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There isn’t usually a single path to follow in order to become an art teacher, though formal education, experience, and natural talent are three of the most important considerations. The majority of art teachers hold university degrees in an art-related subject, and usually also hold formal teaching certificates from the country or local jurisdiction in which they work. More or less may be required depending on where you are and what you hope to do. University art professors typically have doctoral degrees, for instance, while community art teachers or people who teach in informal after school programs might have nothing more than an interest in crafts and a love of children. It’s usually a good idea to think about the sort of job you want at the outset, then tailor your education and experience to increase your likelihood of being hired.
Decide on a Setting
One of the first things you should do when thinking about becoming an art teacher is to consider the different sorts of jobs available to you. Many art teachers work in primary schools and their focus is introducing young children to artistic concepts and tools, and providing a creative space for young people to explore their own artistic abilities.
This is by no means the only option, however. Many professionals focus their careers on art history or art theory, and may serve as mentors to budding artists in university settings or in the community at large. People in these categories are usually experts themselves in one or more fields, and have commonly received public commendation for their works. They might have had statutes commissioned by various cities or localities, for instance, or their paintings may be on display in well-known museums. It’s usually a good idea to aim for a teaching job that is in line with your own skills and abilities, and to look for ways of using your talents to help inspire and educate others.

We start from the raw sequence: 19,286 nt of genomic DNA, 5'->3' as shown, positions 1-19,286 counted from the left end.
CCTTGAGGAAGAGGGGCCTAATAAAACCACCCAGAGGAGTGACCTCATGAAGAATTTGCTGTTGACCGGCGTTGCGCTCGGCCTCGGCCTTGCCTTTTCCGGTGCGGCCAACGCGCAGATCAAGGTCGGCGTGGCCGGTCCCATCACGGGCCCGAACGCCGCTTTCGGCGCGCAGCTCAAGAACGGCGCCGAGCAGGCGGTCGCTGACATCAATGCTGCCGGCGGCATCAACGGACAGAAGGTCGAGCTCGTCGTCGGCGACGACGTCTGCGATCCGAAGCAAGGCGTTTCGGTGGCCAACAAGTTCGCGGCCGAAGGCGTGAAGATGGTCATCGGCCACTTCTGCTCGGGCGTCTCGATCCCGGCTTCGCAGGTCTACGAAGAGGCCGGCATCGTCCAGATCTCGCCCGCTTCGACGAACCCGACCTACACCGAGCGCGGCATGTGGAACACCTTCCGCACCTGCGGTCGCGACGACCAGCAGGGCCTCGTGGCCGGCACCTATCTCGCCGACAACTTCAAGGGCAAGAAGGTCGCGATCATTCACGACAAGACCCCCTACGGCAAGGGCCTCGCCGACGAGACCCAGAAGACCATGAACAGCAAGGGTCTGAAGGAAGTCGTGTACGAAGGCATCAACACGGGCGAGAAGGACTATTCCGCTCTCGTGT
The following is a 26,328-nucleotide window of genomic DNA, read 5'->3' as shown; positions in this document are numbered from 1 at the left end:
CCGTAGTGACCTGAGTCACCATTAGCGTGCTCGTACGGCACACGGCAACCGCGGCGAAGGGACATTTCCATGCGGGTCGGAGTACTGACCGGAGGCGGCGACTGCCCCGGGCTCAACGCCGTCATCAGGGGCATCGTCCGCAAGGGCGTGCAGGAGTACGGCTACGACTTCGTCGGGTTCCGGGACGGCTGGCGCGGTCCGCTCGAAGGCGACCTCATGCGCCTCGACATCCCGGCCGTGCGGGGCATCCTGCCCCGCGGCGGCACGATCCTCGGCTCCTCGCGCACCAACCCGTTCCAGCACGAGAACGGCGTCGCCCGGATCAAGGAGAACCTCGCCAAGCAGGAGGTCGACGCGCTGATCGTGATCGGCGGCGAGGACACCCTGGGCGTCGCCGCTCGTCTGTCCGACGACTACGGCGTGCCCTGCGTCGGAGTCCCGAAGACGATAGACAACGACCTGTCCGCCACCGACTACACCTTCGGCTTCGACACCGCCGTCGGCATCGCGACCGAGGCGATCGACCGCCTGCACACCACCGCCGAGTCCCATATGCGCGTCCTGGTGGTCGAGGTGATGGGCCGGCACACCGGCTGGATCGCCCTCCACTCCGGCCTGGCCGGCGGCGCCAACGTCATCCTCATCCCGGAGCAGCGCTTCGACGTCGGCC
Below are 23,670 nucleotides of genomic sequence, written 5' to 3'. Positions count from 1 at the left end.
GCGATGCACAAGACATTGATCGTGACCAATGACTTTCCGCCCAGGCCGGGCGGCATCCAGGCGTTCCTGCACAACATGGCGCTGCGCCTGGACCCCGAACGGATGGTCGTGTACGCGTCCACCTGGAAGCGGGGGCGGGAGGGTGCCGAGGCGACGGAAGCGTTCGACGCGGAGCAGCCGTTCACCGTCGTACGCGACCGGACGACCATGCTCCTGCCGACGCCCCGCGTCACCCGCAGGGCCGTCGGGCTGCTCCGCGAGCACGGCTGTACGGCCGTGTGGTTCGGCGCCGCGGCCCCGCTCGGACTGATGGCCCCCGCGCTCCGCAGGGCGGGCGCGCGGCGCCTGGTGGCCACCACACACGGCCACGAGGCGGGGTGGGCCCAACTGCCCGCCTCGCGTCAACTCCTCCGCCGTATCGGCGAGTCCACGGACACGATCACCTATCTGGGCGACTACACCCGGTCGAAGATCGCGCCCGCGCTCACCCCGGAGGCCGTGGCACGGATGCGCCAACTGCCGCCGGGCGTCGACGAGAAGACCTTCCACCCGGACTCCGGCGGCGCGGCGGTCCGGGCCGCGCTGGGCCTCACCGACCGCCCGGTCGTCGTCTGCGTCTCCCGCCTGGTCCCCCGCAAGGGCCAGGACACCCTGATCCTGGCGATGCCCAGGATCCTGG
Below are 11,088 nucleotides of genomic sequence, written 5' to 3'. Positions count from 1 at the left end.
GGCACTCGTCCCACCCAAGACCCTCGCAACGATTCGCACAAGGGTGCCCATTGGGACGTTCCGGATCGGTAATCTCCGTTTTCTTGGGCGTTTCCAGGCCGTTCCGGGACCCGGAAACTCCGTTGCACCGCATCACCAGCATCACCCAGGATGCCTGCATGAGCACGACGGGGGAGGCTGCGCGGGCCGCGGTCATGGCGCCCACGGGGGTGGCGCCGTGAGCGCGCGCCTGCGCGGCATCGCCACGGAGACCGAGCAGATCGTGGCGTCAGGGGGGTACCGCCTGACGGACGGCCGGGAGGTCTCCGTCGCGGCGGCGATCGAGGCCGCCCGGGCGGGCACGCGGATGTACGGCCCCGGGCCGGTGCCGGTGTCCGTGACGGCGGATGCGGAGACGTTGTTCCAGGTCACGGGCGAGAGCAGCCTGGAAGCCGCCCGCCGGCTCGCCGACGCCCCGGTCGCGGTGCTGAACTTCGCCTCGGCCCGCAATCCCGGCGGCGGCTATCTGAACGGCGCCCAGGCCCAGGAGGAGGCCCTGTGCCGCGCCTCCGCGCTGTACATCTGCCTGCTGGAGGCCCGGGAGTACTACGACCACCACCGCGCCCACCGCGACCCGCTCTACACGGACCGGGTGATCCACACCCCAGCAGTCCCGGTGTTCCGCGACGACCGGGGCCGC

Teacher Certification Requirements
You will probably also need at least some formal education in order to become an art teacher, and in some instances this training might have to be supplemented with a government-issued teaching certification. To teach in most public or state-funded schools, you'll probably need to take graduate-level classes in education. It’s common in many parts of the world for educators in all subject areas to complete a teacher education certification in addition to a bachelor's degree.
There are often ways around the certification question, though. In some places, private school teachers or teachers who work for non-government entities can be hired on experience and enthusiasm alone. Licensing rules vary from place to place and should be verified by contacting the state teacher licensing board for your local area.
Experience and Knowledge
Even with excellent credentials and formal training, you aren’t going to find much success getting an art teacher job unless you have at least some passion for sharing your talent and understanding with others. You might consider volunteering at local art museums or running art education programs within your local community as a way to build up your experience and repertoire.
Depending on the sort of art that you want to focus on, making sure that your own expertise is really sharp can also be helpful. Many schools recommend or even require that teaching candidates submit a portfolio of their own work along with their job application. Coming up with a few ideas of course syllabi and thinking though the exact ways in which you hope to teach new skills or concepts is also usually beneficial.
Considerations for University Professors
It’s usually much more difficult to become an art teacher at a college or university. These sorts of institutions often have a much higher threshold both in terms of required education and professional experience. Getting a job as a professor or lecturer often requires a doctoral degree in art, as well as a number of publications or awards in the field.